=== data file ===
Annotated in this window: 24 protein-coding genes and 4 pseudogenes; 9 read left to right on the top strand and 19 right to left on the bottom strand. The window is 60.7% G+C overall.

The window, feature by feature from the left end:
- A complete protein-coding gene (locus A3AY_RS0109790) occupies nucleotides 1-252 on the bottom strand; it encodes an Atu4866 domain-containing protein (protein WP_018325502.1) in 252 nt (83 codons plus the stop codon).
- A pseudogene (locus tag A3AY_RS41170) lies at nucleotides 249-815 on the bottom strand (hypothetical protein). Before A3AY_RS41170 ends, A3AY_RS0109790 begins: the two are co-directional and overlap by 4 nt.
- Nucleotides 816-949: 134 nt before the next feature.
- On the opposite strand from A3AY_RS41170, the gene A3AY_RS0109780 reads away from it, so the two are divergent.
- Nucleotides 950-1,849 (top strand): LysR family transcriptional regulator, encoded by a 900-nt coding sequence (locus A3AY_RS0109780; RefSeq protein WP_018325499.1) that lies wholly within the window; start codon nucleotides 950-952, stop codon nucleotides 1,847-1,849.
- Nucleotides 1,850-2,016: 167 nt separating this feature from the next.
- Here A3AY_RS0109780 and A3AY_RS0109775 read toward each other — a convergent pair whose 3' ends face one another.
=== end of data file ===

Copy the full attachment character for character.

Annotated in this window: 24 protein-coding genes and 4 pseudogenes; 9 read left to right on the top strand and 19 right to left on the bottom strand. The window is 60.7% G+C overall.

The window, feature by feature from the left end:
- A complete protein-coding gene (locus A3AY_RS0109790) occupies nucleotides 1-252 on the bottom strand; it encodes an Atu4866 domain-containing protein (protein WP_018325502.1) in 252 nt (83 codons plus the stop codon).
- A pseudogene (locus tag A3AY_RS41170) lies at nucleotides 249-815 on the bottom strand (hypothetical protein). Before A3AY_RS41170 ends, A3AY_RS0109790 begins: the two are co-directional and overlap by 4 nt.
- Nucleotides 816-949: 134 nt before the next feature.
- On the opposite strand from A3AY_RS41170, the gene A3AY_RS0109780 reads away from it, so the two are divergent.
- Nucleotides 950-1,849 (top strand): LysR family transcriptional regulator, encoded by a 900-nt coding sequence (locus A3AY_RS0109780; RefSeq protein WP_018325499.1) that lies wholly within the window; start codon nucleotides 950-952, stop codon nucleotides 1,847-1,849.
- Nucleotides 1,850-2,016: 167 nt separating this feature from the next.
- Here A3AY_RS0109780 and A3AY_RS0109775 read toward each other — a convergent pair whose 3' ends face one another.